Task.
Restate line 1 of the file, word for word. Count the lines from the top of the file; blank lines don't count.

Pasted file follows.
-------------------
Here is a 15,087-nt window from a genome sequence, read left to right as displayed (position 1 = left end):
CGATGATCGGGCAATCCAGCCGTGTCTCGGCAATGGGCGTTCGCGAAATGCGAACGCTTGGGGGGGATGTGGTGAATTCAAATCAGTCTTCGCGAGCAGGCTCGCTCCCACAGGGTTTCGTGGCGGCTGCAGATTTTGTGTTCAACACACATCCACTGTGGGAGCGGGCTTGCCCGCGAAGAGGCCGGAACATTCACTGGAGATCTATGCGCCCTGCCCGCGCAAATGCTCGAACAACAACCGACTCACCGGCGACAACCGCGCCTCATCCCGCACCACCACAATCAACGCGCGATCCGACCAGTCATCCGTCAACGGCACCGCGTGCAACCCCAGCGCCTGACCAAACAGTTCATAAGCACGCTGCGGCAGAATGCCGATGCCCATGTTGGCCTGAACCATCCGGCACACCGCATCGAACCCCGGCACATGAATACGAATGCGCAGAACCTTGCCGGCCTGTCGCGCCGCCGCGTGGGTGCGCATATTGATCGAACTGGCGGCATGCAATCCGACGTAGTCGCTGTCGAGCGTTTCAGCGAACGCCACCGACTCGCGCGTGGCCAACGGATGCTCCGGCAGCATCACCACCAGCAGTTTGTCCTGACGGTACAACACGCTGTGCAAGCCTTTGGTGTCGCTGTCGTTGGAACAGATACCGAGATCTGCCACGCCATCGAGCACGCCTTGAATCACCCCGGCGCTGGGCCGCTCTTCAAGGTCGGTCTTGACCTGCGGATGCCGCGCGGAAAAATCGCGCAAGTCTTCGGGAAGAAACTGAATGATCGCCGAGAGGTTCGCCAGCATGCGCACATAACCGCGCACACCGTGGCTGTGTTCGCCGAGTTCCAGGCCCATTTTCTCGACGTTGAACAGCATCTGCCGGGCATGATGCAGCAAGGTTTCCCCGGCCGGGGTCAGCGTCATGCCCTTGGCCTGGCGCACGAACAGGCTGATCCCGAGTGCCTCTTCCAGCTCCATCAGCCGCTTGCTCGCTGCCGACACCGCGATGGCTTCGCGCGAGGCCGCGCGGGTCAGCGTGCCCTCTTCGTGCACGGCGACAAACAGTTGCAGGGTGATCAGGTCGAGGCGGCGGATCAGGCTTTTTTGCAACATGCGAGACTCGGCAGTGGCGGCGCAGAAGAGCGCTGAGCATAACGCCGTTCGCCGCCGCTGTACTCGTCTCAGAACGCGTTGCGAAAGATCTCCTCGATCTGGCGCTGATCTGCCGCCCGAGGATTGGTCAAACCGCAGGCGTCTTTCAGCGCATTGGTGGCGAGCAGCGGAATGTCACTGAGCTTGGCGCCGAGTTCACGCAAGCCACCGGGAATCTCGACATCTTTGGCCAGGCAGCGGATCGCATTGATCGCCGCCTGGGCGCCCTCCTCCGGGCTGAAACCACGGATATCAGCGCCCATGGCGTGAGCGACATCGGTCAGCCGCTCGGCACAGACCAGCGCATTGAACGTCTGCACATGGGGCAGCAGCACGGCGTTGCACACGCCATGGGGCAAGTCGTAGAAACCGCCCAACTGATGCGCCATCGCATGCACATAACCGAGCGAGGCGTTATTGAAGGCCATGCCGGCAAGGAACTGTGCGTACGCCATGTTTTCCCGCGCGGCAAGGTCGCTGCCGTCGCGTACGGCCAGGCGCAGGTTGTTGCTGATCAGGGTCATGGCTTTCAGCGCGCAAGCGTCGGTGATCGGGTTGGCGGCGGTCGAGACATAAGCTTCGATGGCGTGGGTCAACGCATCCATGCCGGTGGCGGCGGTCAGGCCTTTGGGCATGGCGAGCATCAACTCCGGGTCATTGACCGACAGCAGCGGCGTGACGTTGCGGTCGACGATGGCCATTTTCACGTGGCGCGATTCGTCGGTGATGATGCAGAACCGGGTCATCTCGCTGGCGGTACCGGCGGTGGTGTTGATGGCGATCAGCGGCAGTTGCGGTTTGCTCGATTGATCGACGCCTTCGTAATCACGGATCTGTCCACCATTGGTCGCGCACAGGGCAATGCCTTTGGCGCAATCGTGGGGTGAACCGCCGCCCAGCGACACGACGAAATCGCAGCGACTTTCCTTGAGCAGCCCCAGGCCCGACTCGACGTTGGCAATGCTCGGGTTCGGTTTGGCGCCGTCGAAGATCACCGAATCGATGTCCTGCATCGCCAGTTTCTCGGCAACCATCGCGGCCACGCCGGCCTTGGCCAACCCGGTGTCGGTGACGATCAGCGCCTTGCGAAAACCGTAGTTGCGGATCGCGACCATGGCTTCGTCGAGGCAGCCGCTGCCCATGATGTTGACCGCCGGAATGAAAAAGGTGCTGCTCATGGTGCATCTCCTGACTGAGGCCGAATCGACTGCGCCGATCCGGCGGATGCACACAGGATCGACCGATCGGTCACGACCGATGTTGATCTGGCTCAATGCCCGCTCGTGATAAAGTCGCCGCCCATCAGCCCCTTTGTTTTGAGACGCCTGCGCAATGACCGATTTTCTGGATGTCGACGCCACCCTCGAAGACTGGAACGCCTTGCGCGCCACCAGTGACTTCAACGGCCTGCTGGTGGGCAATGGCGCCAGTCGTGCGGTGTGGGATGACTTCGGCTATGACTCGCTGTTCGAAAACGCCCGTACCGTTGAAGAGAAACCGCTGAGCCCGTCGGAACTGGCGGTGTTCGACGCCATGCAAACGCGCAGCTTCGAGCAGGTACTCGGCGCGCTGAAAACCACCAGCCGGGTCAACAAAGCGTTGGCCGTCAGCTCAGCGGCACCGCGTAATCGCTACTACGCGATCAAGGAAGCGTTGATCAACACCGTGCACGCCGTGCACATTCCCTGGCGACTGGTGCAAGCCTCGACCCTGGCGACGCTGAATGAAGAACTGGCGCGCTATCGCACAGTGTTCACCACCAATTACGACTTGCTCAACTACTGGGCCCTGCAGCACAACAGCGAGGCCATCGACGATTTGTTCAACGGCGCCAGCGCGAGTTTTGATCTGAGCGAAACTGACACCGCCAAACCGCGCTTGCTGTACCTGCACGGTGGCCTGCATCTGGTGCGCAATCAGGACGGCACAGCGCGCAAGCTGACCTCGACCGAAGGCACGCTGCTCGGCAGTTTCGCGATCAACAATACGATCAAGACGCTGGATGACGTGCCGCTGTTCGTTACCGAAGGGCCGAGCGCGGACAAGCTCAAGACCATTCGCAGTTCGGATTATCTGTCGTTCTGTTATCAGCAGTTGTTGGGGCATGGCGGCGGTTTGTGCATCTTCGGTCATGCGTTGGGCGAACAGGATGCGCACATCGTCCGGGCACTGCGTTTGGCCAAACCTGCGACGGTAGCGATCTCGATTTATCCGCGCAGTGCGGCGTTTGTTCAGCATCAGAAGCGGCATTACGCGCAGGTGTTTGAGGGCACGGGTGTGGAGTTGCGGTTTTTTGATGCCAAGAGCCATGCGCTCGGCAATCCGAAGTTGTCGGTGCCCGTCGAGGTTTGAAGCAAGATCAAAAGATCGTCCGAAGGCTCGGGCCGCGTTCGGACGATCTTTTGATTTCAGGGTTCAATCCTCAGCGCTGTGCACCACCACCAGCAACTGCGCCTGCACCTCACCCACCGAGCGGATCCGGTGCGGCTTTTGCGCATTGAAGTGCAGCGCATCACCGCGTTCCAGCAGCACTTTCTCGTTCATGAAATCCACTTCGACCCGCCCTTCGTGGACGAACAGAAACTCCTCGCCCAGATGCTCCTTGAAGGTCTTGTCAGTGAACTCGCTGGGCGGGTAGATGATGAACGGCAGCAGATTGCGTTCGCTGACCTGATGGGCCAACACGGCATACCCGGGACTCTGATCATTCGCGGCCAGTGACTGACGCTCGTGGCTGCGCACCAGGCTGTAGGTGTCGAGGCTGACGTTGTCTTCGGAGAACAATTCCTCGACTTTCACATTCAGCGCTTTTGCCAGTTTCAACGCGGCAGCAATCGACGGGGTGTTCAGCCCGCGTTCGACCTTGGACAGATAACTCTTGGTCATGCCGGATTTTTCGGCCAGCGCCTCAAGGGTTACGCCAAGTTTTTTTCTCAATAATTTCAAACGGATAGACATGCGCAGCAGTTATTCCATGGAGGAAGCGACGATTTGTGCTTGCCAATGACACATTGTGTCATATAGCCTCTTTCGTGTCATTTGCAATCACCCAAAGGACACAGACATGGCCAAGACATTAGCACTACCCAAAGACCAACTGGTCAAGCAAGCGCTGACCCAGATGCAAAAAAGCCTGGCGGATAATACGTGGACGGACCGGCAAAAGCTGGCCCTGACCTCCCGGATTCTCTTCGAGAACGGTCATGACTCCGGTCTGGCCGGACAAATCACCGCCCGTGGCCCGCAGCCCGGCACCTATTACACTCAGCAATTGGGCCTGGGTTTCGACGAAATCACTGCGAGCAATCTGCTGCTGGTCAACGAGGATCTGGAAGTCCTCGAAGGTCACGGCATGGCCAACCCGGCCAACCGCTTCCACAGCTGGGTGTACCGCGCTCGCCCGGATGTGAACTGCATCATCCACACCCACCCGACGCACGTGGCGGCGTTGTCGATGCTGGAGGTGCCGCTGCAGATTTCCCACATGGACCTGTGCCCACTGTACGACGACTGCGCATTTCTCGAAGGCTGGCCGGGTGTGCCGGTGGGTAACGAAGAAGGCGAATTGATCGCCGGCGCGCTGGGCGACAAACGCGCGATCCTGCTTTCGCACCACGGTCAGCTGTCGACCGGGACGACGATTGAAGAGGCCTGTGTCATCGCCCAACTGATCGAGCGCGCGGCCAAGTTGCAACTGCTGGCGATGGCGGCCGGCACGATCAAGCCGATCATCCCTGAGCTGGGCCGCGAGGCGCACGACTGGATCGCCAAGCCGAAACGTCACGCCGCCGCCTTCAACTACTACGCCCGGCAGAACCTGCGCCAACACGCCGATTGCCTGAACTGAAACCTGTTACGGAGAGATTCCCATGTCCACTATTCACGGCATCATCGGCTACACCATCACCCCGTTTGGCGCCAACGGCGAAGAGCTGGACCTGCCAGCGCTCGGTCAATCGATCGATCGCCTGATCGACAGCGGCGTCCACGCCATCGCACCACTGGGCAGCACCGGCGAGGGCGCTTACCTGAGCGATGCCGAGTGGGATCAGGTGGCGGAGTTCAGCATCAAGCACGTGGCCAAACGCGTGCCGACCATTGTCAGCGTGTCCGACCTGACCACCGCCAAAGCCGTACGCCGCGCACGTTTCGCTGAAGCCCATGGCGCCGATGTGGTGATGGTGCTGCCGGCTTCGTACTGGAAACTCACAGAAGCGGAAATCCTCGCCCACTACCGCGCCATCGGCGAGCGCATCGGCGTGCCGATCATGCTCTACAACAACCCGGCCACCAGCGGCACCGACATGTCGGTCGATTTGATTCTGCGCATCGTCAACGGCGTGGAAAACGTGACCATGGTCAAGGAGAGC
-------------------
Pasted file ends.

Here is a 15,087-nt window from a genome sequence, read left to right as displayed (position 1 = left end):